The American Association of Museums (AAM) announced last week (August 13, 2008) that it had established "New Standards on Collecting of Archaeological Material and Ancient Art" (Press Release; document). The AAM advocates the use of the 1970 UNESCO Convention on the Means of Prohibiting and Preventing the Illicit Import, Export, and Transfer of Ownership of Cultural Property.

There is also a section on "Existing Collections" (section 3):
In order to advance further research, public trust, and accountability museums should make available the known ownership history of archaeological material and ancient art in their collections, and make serious efforts to allocate time and funding to conduct research on objects where provenance is incomplete or uncertain. Museums may continue to respect requests for anonymity by donors.
Like the AAMD's Guidelines the issue of long-term loans is not discussed.

It is apparent that despite the return of antiquities to Italy from sever…

Lobbying and Archaeological Material

Peter Tompa has commented on the use of Washington lobbyists by the Republic of Cyprus ("Clay Constantinou of Patton Boggs-- CAARI's Chief Lobbyist?"). Is it unreasonable or unusual for countries to retain the services of such companies?

For Tompa there is something more sinister:
High powered lobbying all to beat up on the small businesses of the numismatic trade and collectors who just want to help preserve, study and display coins of Cypriot type (like their fellow collectors in Cyprus itself) does little to advance Cyprus' greater interests in ensuring a just reunification of the Island. If anything, it just "turns off" a segment of the US population with a real interest in Cyprus and its glorious past to anything at all to do with the modern nation state and its government. I am sure that that the lobbyists retained by the Republic of Cyprus have more to address than the question of archaeological remains.

As a result of Tompa's posting I though…

Iraq: John Curtis on Looted Sites

The British Museum survey of archaeological sites in southern Iraq during June 2008 has been widely discussed. Martin Bailey writing for The Art Newspaper misleadingly suggested that there was no evidence for looting. Although the eight sites surveyed were not necessarily representative of Iraq as a whole, some pro-collecting lobby groups latched onto the story (see earlier comments).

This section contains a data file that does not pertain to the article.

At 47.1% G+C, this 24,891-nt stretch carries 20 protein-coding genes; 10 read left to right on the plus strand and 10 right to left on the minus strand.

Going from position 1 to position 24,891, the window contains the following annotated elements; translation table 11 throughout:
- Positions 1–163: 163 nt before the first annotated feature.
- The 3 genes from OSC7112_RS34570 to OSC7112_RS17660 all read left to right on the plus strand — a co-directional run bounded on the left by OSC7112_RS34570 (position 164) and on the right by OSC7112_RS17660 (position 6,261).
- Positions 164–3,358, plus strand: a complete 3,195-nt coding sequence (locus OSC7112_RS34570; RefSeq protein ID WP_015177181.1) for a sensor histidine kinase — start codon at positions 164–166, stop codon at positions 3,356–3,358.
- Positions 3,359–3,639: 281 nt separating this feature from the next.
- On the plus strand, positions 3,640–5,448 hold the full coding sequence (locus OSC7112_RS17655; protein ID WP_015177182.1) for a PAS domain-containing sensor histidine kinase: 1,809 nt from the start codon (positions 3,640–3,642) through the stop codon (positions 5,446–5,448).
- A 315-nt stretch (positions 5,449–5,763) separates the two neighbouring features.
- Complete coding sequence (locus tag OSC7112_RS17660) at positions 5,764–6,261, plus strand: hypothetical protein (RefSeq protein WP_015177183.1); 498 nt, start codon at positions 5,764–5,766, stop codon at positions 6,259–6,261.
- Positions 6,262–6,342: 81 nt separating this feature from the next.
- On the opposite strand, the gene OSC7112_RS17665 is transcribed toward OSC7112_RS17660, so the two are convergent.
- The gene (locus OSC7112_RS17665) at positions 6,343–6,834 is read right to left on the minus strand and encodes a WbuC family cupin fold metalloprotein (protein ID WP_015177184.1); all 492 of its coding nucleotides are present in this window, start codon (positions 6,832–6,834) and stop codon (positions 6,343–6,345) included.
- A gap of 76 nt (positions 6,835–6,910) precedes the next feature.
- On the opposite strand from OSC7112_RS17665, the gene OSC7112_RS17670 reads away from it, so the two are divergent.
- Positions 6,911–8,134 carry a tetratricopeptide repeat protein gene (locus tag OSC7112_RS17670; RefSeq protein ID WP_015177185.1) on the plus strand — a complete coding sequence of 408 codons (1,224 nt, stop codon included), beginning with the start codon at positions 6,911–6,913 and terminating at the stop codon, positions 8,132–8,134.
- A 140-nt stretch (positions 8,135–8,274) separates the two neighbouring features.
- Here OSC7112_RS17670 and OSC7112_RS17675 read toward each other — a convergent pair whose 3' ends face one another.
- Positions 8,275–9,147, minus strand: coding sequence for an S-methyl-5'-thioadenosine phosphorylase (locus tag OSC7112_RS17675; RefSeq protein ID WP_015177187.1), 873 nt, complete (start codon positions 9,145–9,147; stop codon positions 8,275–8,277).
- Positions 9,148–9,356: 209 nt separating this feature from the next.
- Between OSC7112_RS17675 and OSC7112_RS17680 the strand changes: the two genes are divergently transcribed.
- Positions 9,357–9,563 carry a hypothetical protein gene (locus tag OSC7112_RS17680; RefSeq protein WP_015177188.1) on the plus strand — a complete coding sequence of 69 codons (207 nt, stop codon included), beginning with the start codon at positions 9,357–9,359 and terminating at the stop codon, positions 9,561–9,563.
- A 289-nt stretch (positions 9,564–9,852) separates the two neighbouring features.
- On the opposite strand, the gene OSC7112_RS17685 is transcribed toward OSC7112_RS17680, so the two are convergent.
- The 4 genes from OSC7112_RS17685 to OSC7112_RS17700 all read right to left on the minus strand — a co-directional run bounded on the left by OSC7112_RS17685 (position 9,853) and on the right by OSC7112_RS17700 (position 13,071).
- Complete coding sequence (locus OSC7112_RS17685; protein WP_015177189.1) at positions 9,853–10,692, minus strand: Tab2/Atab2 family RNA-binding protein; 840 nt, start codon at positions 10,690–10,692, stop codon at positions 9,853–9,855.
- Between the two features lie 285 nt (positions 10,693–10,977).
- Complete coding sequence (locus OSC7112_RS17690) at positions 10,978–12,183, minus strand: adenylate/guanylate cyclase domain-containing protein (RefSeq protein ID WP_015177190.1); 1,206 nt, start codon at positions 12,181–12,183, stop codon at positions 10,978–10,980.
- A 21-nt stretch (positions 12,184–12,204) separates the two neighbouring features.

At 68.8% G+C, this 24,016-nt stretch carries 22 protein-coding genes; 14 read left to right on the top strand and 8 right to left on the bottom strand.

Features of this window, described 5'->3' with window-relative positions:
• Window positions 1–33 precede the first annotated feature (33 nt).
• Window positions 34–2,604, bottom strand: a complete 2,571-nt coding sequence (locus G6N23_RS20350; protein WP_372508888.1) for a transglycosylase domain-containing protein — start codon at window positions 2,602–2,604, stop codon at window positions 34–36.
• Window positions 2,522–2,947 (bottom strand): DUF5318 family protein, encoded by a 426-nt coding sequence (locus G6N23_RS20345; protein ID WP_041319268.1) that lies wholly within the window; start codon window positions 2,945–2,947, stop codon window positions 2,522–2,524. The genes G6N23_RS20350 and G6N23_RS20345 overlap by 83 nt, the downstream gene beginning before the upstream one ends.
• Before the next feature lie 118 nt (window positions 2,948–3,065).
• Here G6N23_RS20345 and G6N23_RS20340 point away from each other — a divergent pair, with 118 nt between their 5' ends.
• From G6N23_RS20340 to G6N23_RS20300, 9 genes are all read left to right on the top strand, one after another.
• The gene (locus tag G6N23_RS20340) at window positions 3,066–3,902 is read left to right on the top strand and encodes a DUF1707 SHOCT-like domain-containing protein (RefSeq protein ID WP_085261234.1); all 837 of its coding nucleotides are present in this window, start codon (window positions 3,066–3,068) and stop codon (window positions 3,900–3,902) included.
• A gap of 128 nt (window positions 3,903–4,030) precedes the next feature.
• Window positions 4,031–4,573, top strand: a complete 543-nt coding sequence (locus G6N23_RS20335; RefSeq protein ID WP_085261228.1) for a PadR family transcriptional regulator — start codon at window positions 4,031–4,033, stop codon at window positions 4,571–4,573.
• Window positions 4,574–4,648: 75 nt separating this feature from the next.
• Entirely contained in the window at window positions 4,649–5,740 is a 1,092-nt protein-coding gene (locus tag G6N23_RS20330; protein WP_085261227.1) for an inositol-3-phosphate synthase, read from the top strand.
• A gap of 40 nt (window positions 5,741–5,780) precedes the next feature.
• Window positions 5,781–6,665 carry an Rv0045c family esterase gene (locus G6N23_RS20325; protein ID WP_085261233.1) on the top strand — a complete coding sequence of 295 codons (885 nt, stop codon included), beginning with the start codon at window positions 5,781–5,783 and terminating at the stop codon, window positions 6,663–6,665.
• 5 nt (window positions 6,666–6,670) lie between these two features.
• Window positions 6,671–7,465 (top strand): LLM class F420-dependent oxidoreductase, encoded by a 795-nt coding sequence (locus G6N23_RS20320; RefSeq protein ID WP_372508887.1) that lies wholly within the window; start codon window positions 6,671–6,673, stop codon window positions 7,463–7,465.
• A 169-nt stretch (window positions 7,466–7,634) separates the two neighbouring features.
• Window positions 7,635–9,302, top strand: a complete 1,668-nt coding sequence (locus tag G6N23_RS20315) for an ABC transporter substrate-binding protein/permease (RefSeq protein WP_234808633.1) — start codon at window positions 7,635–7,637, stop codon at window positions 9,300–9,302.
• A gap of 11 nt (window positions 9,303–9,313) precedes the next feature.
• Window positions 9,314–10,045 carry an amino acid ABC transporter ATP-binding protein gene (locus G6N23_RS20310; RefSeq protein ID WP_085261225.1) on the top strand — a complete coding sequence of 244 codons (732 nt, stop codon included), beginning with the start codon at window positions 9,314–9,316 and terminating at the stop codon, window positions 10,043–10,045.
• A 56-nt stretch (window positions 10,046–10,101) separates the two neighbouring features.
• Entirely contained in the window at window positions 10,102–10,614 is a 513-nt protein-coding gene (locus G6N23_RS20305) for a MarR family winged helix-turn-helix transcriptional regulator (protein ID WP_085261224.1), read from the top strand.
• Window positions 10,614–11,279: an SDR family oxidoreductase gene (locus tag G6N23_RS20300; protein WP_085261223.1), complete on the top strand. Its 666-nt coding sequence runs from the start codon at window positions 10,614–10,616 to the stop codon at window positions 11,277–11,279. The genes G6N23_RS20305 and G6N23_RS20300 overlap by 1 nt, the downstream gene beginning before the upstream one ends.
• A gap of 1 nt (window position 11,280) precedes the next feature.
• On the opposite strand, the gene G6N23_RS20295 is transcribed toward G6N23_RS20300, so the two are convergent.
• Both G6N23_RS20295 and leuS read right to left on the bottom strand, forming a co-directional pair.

John Curtis has now written a summary of the survey: 'Iraq Now', British Museum Magazine 61 (Autumn 2008), 24-25. He discusses the problem of looting as well as damage from military activity. He concludes, 'it does not appear that there has been significant looting at any of the eight sites [in southern Iraq] since 2003'. But Curtis continues:
We were not able to visit sites further north that are known to have been badly looted following the coalition invasion, and the situation at these sites might well be much worse. Further assessments are urgently needed.

Archaeologists and Collectors

Are archaeologists "anti-collecting" per se? No.
Do I maintain an "anti-collecting" position? No.
Do I appreciate the cultural benefit of historic collections of antiquities? Yes.
Are archaeologists in favour of protecting the integrity of the archaeological record? Yes.
Should concerns be raised when collectors acquire recently surfaced antiquities?
... What do you think?

Interview with 'Il Bulldog': Expect Further Returns to Italy

Alastair Smart has published a detailed interview with Maurizio Fiorilli, the Italian state prosecutor ("Maurizio Fiorilli: scourge of the tomb raiders", Sunday Telegraph August 10, 2008). Fiorilli reflects on the recent returns of antiquities from North American collections and their display in the two Nostoi exhibitions in Rome.

He makes a distinction between historic "cultural property" (such as the Parthenon marbles) and the more recent looting of archaeological sites.